Africa is a big continent with a population of over 1.3 billion, and many countries are at different stages of development from economic and energy access perspectives. Due to rising urbanization, population growth, and energy demand, the opportunities for renewable energy use in cities are increasingly recognized in Sub-Saharan Africa. At least 19 cities, including Cape Town and Durban (both South Africa) and Kampala (Uganda), have in place renewable energy targets, and 34 cities have policies. Common drivers for renewables in the region include reducing poverty and inequality (including by addressing energy access and energy poverty) and boosting the resilience and reliability of power systems. The key drivers in the region include commitments to the Paris climate agreement and the Sustainable Development Goals (SDG), one of which is access to clean and affordable energy.
In 2021, the off-grid solar sector continued to experience impacts from the COVID-19 pandemic, although signs of recovery were apparent. Sales of off-grid solar products totaled 7.4 million units for the year, with around two-thirds of the devices purchased in cash and one-third using the “pay-as-you-go” (PAYGo) model. In total, more than 100 million people were benefiting from improved energy access from these products (including 14 million people accessing Tier 2ii services), saving an estimated USD 12.5 billion in energy expenditures and generating USD 6.7 billion in income.
Within Africa, three major countries are noteworthy for their progress in economic development and their impressive achievements in renewable energy. These countries are Egypt, Morocco, and South Africa, which are now the most vibrant markets for renewable energy in the whole of Africa. These countries are well on target to have a higher than 30% contribution of renewable energy in their power systems by 2030. Morocco is one of the few countries in the world on track to actually meet its Paris climate commitments.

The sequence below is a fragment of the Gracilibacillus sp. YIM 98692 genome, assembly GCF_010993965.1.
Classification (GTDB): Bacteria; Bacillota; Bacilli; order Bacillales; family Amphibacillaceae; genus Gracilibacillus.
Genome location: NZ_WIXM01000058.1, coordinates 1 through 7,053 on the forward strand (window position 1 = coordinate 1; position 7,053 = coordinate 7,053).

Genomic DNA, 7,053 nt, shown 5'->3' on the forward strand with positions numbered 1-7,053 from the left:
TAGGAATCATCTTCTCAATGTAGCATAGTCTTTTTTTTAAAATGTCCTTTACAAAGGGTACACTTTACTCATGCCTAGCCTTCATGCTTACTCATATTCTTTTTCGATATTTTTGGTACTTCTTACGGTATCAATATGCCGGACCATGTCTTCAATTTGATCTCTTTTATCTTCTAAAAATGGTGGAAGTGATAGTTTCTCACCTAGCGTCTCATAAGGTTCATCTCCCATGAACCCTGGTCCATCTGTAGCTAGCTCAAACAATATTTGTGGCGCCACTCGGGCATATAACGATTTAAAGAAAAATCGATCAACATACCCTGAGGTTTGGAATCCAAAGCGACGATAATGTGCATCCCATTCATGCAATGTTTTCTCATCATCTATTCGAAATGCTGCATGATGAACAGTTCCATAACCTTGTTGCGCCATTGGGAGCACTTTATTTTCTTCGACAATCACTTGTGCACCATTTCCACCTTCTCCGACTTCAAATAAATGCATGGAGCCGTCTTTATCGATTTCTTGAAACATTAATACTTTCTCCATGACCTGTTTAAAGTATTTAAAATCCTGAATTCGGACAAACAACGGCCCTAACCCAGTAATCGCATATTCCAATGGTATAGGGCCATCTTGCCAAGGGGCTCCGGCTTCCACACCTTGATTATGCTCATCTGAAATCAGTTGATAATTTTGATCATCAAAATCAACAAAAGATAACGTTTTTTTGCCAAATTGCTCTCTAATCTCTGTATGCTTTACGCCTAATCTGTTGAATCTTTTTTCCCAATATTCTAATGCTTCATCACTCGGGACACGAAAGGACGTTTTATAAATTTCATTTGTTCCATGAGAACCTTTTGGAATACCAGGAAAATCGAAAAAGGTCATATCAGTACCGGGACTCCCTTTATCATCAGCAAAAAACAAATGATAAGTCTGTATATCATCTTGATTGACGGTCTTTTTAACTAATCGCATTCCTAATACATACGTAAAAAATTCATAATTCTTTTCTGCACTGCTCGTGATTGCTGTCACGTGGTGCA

The bulk of the sales (6.1 million units) were portable lanterns (0-3 watt peak, Wp) and small solar devices such as phone chargers (3-10 Wp), which together represent 83% of all off-grid solar products. In addition, nearly 1.3 million solar-home systems (above 10 Wp) were sold during the year, representing 17% of total sales. The vast majority of the solar home systems (more than 84%) were sold under the PAYGo model, whereas the vast majority of portable lanterns were sold as cash products. PAYGo companies providing solar home systems traditionally have focused on basic services such as lighting and phone charging. Increasingly, however, companies are expanding their offerings to bigger systems that power a broader range of key appliances, such as televisions, fans, refrigeration units, and solar water pumps. Sales of these appliances in the first half of 2021 totaled 421,000 units, the lowest level since 2018, as the industry has been affected by supply issues, shortages, and price increases.